Be careful when and how you share personal details

If you’re talking to someone and it’s going well, you’ll naturally want to share more about yourself with them. But try to avoid sharing information a fraudster could use to impersonate you. This includes your full name, date of birth, or home address.

The same goes for sharing your contact details. Most dating apps let you keep these private until you’re ready to share them with someone.

Keep your conversations on the dating app

Fraudsters will want to take your conversation “offline” quickly. Dating apps may keep records of messages that are exchanged between their users (as should be explained in any dating app’s privacy policy). These can be used as evidence to prosecute scammers.

Whether you suspect someone may be a scammer or not, keeping your conversation within the app’s chat service, at least to start with, is a sensible thing to do.

send money to someone you’re talking to

Scammers are skilled storytellers. They know what to say and how to manipulate you to convince you to send them money. If anyone you’re talking to online asks you for money or even hints that you should offer, this is a big red flag.

The same goes for someone asking if they can use your bank account to receive money. This is a strange thing to ask, even if you know each other well. It can be a sign they’re involved in a money mule scheme. This is a serious financial crime.

Do your own checks to confirm their identity

When you’re chatting with a new match, look them up on social media. You may not be able to see much because of their privacy settings. But you should be able to see how long they’ve had their account and how many friends or followers they have. Accounts created recently or with very few followers could be scammers.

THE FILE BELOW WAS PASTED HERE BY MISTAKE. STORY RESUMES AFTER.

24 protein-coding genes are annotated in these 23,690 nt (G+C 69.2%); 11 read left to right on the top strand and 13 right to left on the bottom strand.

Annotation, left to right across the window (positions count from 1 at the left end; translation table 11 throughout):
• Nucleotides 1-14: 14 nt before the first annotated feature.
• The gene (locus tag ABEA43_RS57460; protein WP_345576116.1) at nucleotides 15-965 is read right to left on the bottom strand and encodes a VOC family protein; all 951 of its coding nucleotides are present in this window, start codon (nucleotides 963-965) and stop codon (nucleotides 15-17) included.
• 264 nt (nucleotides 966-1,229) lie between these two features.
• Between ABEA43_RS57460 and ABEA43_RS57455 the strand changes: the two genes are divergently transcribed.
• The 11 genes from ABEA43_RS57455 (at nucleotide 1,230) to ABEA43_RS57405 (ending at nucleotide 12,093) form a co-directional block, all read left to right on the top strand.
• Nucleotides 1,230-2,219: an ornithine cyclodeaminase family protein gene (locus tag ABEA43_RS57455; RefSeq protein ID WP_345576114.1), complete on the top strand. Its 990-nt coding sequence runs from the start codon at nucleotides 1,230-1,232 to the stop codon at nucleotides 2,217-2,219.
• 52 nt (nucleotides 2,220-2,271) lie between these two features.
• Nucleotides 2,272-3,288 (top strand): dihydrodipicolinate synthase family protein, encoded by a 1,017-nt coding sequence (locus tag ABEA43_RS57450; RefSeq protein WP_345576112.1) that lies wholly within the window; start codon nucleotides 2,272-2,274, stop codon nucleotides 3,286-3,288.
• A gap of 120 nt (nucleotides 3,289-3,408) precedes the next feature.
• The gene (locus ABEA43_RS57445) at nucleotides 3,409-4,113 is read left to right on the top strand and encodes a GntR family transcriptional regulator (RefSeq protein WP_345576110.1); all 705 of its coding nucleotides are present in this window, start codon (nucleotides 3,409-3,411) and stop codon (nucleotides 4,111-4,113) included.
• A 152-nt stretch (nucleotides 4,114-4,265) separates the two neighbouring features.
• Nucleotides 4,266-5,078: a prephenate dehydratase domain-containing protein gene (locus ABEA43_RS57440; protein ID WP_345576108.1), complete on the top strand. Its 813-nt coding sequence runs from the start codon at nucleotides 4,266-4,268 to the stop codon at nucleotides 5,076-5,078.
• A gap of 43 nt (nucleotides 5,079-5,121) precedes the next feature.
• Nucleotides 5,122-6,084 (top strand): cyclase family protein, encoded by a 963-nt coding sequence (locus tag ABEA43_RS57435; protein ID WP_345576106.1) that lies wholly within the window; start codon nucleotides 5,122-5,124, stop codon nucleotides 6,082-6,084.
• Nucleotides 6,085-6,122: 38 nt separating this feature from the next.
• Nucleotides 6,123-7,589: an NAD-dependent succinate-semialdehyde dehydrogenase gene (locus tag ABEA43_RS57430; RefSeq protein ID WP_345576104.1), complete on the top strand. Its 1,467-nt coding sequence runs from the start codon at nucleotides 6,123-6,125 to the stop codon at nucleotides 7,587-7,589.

You can also carry out a reverse image search on your match’s profile picture. You should find that the only results point to the person you’re speaking to. If you get results that appear to show the image belongs to somebody else, then you could be speaking to a scammer.

Reporting a dating scam

Online dating services allow you to report fake profiles, abusive users, and scammers. Reporting suspected scammers helps dating apps to block fraudsters and prevent them from accessing these apps in the future.

If you’ve been the victim of a scam, then you should contact Action Fraud. They treat all reports of fraud and cybercrime in confidence. You may also want to report it to your local police on 101.

If you’ve sent money to a scammer, speak to your bank to see if you can get some or all of your money back.


Disclaimer: We make every effort to ensure that content is correct at the time of publication. Please note that information published on this website does not constitute financial advice, and we aren’t responsible for the content of any external sites.